Nicolai Moonfall entered the frame and grinned, revealing his fangs. “Princess Cleris.”
Melchor stirred and squinted with his good eye, seemingly straining to find her.
“What a delight to see you are safe.” Malice laced the Blood Lord's voice. “Imagine my surprise when Melchor came through the portal alone, when I had it on good authority you were to accompany him on your journey home.”
“Cleris,” Melchor wheezed. “There's a traitor in Lourean.”
An orc appeared at the side of the table and used his fist to silence the wizard. Cleris cringed.
Nicolai lifted his hand and a familiar Matron of the Forest shuffled into view. Her once-purple eyes, now shrouded in glossy red, turned toward them and dread seized Cleri's heart. Thalia was now his thrall. Just a single drop of the vampire's blood into each of her eyes was all it took. She would do his bidding until the blood spell was broken.
The vampire wrapped his arm around the faerie's shoulders and squeezed as if they were pals. “My new friendship with Thalia has been very enlightening. Not only did I learn she had diverted your trip through the portal to Merellien, but she had some interesting news to share. Seems you're not the half-commoner your kingdoms believe you be. You're not even half noble. No, no, no.”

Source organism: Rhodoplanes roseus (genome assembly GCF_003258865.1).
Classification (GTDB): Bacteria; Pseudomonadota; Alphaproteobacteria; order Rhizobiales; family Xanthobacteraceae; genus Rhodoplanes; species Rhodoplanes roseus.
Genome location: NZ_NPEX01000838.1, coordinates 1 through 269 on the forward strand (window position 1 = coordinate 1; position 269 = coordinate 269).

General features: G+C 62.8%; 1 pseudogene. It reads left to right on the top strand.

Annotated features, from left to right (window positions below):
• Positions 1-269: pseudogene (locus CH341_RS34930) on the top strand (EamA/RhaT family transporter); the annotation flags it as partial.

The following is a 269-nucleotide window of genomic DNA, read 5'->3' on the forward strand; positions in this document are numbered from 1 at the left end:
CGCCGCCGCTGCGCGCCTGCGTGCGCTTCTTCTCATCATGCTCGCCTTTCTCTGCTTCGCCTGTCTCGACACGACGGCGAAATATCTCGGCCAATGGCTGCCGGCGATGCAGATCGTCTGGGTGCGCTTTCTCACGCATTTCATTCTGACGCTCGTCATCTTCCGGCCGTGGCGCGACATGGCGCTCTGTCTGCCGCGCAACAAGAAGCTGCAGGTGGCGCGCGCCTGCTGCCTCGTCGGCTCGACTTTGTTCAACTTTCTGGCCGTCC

Cleris exchanged a worried glance with her father.
“I bow to your mighty royal bloodline…Princess of Veils.”
She clenched her fists behind her back and held her temper in check. “What do you want?”
“Originally, I wanted a union between our kingdoms. An everlasting peace that can only come from the bonds of holy matrimony, just as I attempted with your mother.”
“And you thought to bargain by exchanging Melchor for my hand in marriage?”
“Not anymore. Once Melchor came through the portal alone, you sealed his fate and doomed your kingdom. Now I will thrall him and he will become my new advisor. Through him, I will finally breech your walls and conquer the Gateway to the Eastern Kingdoms.”
“If you have what you want, then why are you bothering with this audience?” Her heart was breaking and her knees grew weak from defeat, but she refused to let the vampire see her pain.
“To inform you Lourean is no longer your home, so don't bother returning. And to extend a sliver of compassion by letting you tell your old friend goodbye.”
*Cue dramatic music* And that's it for this exciting return of the web serial! I'm excited to see how this continues to develop. I hope you are, too.
I'll be posting a new installment of one of the storylines next Tuesday in my weekly newsletter. We have 36 more posts to go, so plenty of room to see how these storylines evolve. Hopefully, we'll see a satisfying conclusion. If not, I may have to continue past the 52 weeks until we do.
Until next week, that's my two pence…